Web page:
sunday sevens #39

curried pork & wild rice

curried pork & wild rice

Golly, another week is gone! Hols are starting to creep closer… And my Sunday Sevens are mounting up. Would never have thought I’d still be doing them. If you’d like to join, wander over to Natalie’s explanation, and have a go!

This past week has been a bit hectic over on this side the pond, but nicely so. If you’re hungry, have a snack before viewing as there are several food photos. Just a suggestion . . . 😉

Monday I was off to get hair done, but forgot the camera. Everyone in the salon crochets, so I took a recent magazine along for them to look at.

My lovely stylist and I discussed knitting. She was intrigued by arm knitting, which I’d never heard of, so she located a video on her phone for us to watch & discuss. We decided it looked too much like having both arms tied by heavy, hot, thick yarn.

Next thing I spy is Ali, aka Thimberlina, arm knitted a prezzie Saturday in 30 minutes, and it looked great! Click the link to see her Sunday Sevens, which have all the deets – thank you, Lovely! 😘 Hope she includes some deets, as I can’t figure out what sort of yarn she was using!

Tuesday I made a lovely curried pork recipe mum used to make. I used uncooked wild rice, lots of candied ginger, cubed apple and raisins, and chicken stock. After browning the chop on both sides I dumped everything into a glass dish and popped it into the oven at about 350℉ with a sheet of foil laid over top so rice wouldn’t dry out.

happy hallowe'en!

happy hallowe’en!

The rest of the week sort of whizzed by whilst I tried to ignore the heavy politics. Early voting began Thursday and lines were around the block all over the state. Is that unusual? Sorry, haven’t a clue.

Here’s another favourite Hallowe’en card, framed and on bath counter (hence the mirror).

Did sit down over several days and do some decorative stitch discovering. I took several doubled pieces of a cotton/linen blend and started numerically and have gone through almost all of the stitches.

It’s proving several things – that I do have a proper chart (thanks to Rainbow Junkie), and this exercise is helpful because sometimes the chart only shows 1 of the pattern. That 1 can be a bit enigmatic if there’s just the one. If I can begin concentrating on purchasing solid colour fabrics for basics, these samples will come in quite handy.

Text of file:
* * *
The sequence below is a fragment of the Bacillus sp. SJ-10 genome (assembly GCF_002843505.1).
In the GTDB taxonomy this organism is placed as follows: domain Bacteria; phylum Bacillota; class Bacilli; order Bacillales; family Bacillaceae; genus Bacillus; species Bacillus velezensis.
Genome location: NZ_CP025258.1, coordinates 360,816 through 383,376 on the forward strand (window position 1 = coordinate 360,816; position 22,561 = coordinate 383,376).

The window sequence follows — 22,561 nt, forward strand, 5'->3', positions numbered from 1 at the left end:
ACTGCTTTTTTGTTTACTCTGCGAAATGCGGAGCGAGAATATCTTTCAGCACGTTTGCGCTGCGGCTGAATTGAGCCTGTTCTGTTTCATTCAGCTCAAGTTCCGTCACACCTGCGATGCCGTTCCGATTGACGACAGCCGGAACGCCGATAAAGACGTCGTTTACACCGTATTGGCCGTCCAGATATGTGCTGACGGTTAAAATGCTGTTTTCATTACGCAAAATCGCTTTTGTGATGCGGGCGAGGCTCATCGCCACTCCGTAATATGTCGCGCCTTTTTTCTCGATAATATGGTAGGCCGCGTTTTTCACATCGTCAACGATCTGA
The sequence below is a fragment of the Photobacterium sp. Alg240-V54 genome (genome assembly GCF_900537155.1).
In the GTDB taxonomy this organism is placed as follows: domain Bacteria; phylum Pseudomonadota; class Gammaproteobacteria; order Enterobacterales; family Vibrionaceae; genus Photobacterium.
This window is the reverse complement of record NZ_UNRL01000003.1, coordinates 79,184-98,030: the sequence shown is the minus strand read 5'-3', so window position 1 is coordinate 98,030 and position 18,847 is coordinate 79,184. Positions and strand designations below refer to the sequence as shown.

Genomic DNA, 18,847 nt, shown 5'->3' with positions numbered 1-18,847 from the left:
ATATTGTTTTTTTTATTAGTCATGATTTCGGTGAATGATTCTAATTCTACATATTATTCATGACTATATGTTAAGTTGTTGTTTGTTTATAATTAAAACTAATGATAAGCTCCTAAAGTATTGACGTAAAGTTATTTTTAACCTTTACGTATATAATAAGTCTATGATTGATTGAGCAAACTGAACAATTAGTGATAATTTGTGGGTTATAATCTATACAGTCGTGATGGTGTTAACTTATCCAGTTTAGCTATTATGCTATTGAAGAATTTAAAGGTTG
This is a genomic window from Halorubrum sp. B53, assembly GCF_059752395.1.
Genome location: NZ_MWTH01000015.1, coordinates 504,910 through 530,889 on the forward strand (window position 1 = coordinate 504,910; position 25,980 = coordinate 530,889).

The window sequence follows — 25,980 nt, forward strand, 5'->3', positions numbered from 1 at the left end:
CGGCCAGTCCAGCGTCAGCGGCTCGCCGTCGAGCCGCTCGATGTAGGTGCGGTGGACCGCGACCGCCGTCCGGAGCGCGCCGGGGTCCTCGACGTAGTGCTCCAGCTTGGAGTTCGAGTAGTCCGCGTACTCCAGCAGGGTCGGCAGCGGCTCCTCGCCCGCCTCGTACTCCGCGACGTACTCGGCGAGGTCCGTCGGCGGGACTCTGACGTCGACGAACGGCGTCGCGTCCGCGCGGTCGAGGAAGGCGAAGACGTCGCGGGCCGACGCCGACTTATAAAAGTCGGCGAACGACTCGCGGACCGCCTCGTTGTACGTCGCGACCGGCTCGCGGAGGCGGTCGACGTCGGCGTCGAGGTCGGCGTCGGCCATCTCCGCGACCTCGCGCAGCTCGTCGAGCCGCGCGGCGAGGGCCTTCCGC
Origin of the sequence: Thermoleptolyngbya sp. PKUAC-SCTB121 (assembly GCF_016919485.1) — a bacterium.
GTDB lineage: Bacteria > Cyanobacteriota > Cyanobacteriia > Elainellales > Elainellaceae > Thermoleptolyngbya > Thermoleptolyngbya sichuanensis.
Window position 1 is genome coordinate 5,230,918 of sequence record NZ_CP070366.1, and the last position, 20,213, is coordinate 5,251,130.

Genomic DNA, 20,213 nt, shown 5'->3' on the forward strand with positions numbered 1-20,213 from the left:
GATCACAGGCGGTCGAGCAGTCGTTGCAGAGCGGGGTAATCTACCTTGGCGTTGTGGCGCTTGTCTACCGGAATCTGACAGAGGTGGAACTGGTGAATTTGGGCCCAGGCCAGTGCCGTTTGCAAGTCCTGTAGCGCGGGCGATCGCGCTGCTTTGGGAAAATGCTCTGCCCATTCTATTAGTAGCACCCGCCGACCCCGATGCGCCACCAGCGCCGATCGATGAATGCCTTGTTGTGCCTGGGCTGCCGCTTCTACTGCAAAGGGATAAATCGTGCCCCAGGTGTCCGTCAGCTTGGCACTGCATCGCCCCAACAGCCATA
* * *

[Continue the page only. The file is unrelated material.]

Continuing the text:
Taking it easier on Saturday, had take away delivered from the local pizza place – manicotti and salad. Yum!

And Sunday have popped another batch of double chocolate bran muffins in the oven. When I made the last batch I measured out for 2, and left the leavening out of the second batch. Then I put the second batch (dry ingredients only) into a bag and popped it into the freezer until needed. A quick mix of the wet ingredients, plus baking powder, and into the oven. Now I’m supplied for another few weeks. 😀

It’s finally turned a bit cooler here, with temps in the 60-70℉ range instead of 70-90℉. However, leaves aren’t changing yet, so I’ve switched my computer desktop photo and this blog background to photos from last November. Guess it’ll be closer to Thanksgiving before we see colour around here. Please keep taking those luscious piccies of the glorious colours elsewhere, Lovelies!

The buttons? Oh, Am spending time staring at them, deciding which one to add to the very top of my Folkwear Middy jacket, in cotton & linen, which is now in season. Pattern is here, and super easy to construct.

May your week bring delightful surprises and happy sewing!

learning about linen (or, why isn’t it autumn yet?)

(click for complete poem) Illustration of poem

(click for complete poem & painting on wikipedia) Illustration of poem “To Autumn” by John Keats, painted by W. J. Neatby. From “A Day with Keats: With numerous coloured illustrations” by May Clarissa Gillington Byron and illustrations by W. J. Neatby

A lovely bit by John Keats reminded me it’s supposed to be Autumn now.

            SEASON of mists and mellow fruitfulness!

With all the hurricane problems, I’d forgotten. We had 3 days of cool, dry temperatures whetting my appetite for more.

But it’s hotted up again.   😱

not keen on finishing this but guess i'll give it a go tonight